If democracy is justified in governing the state, then it must also be justified in governing economic enterprises; and to say that it is not justified in governing economic enterprises is to imply that it is not justified in governing the state.
— Robert Dahl, Political Scientist
A democratic firm is a
company “owned” and controlled by all the people working in it. A market economy where the predominant number of firms are democratic firms is called an
economic democracy.
— David Ellerman, Economist
A business under economic democracy is regarded not as a thing to be bought or sold, but as a community. When you join a business, you receive the rights of full citizenship—namely, an equal vote in the community.
— David Schweickart, Philosopher
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Services


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Services


  • Worker Coop 101, Coop Chat, and Screenings

  • Annual Conference

  • Consulting

  • Policy Advocacy

  • Public Outreach and Media Relations

  • Monthly E-Newsletter

  • Partnering with Community Organizations

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Conference


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Conference


Economic Democracy and Economic Justice: The Tale of a New City

The New York City Network of Worker Cooperatives will hold its first annual conference of presentations and discussions about economic democracy and the road to economic justice. 

The conference will be held on Saturday, June 21, 2014 at CUNY Law School. The public is invited to a day of panels, group sessions, and lectures on workplace democracy, worker cooperative businesses, and the future of economic democracy in New York City. 

Register at:
www.nycworker.eventbrite.com 
or in-person on Saturday, June 21.

Date: Saturday, June 21, 2014
Time: 9 am – 5 pm
Location: CUNY Law School, 2 Court Square, Queens, NY 11101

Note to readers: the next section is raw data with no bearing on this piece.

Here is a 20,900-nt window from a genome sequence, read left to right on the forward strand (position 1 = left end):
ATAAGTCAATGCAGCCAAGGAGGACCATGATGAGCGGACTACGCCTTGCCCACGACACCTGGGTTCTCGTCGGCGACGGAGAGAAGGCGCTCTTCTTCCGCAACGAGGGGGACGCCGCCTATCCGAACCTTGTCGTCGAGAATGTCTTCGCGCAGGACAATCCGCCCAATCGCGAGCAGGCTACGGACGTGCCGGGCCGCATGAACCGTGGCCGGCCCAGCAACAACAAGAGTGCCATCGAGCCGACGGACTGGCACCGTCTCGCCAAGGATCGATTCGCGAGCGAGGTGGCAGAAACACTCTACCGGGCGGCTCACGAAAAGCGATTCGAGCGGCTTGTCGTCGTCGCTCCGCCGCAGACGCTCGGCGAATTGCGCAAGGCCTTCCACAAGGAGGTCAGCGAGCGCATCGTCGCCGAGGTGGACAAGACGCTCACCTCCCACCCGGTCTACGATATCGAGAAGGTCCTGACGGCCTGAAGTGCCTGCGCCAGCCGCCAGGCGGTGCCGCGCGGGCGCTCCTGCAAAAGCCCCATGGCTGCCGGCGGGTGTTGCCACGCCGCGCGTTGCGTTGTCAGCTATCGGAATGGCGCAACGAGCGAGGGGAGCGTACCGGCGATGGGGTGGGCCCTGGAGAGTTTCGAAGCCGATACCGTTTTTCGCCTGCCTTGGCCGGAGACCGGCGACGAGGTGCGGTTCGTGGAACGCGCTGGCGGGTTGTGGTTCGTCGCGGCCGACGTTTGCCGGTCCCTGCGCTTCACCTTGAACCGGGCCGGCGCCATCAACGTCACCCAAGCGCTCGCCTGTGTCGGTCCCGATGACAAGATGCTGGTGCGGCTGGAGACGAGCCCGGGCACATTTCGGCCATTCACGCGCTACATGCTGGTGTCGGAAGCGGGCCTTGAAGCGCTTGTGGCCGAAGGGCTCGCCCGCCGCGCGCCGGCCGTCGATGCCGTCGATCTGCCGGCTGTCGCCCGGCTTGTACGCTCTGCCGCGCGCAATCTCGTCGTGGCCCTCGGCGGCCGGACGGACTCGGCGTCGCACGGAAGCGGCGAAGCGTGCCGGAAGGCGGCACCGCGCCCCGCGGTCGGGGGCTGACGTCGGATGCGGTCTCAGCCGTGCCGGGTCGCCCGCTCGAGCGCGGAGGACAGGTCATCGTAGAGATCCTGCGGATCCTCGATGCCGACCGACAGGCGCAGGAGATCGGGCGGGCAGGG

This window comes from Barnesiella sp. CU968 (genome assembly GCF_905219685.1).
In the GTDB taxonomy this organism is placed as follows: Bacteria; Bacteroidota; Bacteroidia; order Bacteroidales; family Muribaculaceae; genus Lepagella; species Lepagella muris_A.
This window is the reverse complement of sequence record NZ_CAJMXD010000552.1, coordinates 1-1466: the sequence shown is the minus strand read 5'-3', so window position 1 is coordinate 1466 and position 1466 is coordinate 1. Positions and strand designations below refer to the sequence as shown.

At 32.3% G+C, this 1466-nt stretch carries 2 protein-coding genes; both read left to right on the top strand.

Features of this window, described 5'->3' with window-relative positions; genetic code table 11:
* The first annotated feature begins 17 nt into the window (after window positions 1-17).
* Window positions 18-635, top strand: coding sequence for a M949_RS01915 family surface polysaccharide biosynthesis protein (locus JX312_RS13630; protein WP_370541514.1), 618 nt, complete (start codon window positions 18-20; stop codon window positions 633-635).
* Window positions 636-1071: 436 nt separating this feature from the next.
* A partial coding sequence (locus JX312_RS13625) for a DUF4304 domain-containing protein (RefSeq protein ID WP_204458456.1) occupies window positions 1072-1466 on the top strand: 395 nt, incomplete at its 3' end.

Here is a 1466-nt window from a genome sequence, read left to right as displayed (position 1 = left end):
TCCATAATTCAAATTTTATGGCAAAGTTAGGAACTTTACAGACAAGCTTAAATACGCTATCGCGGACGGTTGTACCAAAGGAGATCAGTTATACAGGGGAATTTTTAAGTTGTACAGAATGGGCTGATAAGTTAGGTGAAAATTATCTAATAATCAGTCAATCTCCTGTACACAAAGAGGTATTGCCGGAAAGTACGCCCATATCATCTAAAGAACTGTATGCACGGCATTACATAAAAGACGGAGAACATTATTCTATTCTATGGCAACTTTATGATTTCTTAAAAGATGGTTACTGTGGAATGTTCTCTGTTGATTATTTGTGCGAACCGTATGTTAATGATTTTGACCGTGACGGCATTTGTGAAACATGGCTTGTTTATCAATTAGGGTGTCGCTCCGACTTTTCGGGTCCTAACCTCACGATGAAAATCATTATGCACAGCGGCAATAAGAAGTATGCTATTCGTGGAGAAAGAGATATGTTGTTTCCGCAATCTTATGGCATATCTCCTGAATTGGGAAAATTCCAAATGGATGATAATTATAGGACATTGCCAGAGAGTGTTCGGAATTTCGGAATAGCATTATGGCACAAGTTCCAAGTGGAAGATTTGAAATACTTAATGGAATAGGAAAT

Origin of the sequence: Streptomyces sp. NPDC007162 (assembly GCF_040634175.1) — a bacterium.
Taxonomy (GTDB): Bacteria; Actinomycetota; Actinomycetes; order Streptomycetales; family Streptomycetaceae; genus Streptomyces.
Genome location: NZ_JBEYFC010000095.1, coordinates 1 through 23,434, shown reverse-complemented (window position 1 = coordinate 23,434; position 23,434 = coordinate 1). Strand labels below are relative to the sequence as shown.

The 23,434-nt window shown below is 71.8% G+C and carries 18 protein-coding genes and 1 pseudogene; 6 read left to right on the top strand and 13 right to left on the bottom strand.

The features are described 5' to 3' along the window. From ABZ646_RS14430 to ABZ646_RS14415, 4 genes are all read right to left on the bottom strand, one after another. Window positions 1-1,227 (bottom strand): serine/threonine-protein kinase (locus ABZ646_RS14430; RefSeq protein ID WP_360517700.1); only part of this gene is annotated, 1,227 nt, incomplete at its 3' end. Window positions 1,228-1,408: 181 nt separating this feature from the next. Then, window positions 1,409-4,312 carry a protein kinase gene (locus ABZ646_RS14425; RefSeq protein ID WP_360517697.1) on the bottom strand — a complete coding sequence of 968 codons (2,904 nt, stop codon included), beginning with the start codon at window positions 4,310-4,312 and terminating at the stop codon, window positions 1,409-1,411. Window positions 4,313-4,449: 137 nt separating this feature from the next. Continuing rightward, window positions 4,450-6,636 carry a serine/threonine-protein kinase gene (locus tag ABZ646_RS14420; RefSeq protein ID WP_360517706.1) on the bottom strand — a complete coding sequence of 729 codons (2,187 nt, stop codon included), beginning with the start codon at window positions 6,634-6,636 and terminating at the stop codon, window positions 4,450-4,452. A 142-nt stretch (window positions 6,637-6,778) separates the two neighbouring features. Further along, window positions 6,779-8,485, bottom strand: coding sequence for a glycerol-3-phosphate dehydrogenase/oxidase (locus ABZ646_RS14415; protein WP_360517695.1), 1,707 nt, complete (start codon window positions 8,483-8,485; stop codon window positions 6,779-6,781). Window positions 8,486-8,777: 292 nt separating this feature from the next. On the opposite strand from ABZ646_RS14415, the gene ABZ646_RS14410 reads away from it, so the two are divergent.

Directions: E/M/G/7 to Court Square
Admissions: $5 - 25

Please contact info@nycworker.coop or 646.363.6311 with questions. The CUNY Law Community and Economic Development clinic is graciously hosting the event.

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Public Hearing


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Public Hearing


The public is invited to attend and/or testify at the upcoming New York City Council’s Community Development Committee hearing on “Worker Cooperatives – Is This A Model That Can Lift Families Out Of Poverty?” on Monday, February 24, 2014, at 10:00 at 250 Broadway, 16th Floor Committee Room. The hearing is being held by Council Member Maria del Carmen Arroyo.

If you plan to attend to show support and/ or testify, please contact chibhatt24@gmail.com or 212-801-1815 and let us know your name, organizational affiliation (if you have one), email address and phone number so that we might inform the City Council of expected attendees. Also, please indicate if you plan to testify at the hearing or be there to show support.

If you plan to testify, please bring twenty (20) hard copies of your testimony. Your spoken testimony should be capped at three (3) minutes.

As a template, your testimony should include your 1) name and organization, 2) personal story or background, as well as 3) reference to our policy recommendations (listed below), and 4) the reason you support the recommendations. Please see suggested talking points here.

Please attend this upcoming City Council hearing on February 24th and speak up!

Here is a brief list of our policy recommendations to the Mayor and City Council: